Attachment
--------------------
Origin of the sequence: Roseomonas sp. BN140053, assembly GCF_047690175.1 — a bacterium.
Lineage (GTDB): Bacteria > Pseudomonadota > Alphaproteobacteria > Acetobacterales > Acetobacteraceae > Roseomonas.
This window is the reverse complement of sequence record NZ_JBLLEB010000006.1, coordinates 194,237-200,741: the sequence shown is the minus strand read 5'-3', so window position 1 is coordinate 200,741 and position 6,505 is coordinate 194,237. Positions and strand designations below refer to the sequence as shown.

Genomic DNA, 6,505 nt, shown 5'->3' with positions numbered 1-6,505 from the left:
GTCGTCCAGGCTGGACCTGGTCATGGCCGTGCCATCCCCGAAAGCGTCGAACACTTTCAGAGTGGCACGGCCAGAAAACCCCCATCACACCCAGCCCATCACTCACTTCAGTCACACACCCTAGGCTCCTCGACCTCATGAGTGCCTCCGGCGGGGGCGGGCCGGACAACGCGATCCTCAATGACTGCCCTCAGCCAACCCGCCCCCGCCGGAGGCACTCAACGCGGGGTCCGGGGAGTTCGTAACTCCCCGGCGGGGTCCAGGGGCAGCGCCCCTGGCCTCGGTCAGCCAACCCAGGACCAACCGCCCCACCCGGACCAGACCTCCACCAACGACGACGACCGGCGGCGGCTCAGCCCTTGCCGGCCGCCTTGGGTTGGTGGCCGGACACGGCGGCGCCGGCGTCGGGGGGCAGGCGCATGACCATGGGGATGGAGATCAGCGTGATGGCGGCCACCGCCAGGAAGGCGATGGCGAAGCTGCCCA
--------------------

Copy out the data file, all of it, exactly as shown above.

Origin of the sequence: Roseomonas sp. BN140053, assembly GCF_047690175.1 — a bacterium.
Lineage (GTDB): Bacteria > Pseudomonadota > Alphaproteobacteria > Acetobacterales > Acetobacteraceae > Roseomonas.
This window is the reverse complement of sequence record NZ_JBLLEB010000006.1, coordinates 194,237-200,741: the sequence shown is the minus strand read 5'-3', so window position 1 is coordinate 200,741 and position 6,505 is coordinate 194,237. Positions and strand designations below refer to the sequence as shown.

Genomic DNA, 6,505 nt, shown 5'->3' with positions numbered 1-6,505 from the left:
GTCGTCCAGGCTGGACCTGGTCATGGCCGTGCCATCCCCGAAAGCGTCGAACACTTTCAGAGTGGCACGGCCAGAAAACCCCCATCACACCCAGCCCATCACTCACTTCAGTCACACACCCTAGGCTCCTCGACCTCATGAGTGCCTCCGGCGGGGGCGGGCCGGACAACGCGATCCTCAATGACTGCCCTCAGCCAACCCGCCCCCGCCGGAGGCACTCAACGCGGGGTCCGGGGAGTTCGTAACTCCCCGGCGGGGTCCAGGGGCAGCGCCCCTGGCCTCGGTCAGCCAACCCAGGACCAACCGCCCCACCCGGACCAGACCTCCACCAACGACGACGACCGGCGGCGGCTCAGCCCTTGCCGGCCGCCTTGGGTTGGTGGCCGGACACGGCGGCGCCGGCGTCGGGGGGCAGGCGCATGACCATGGGGATGGAGATCAGCGTGATGGCGGCCACCGCCAGGAAGGCGATGGCGAAGCTGCCCA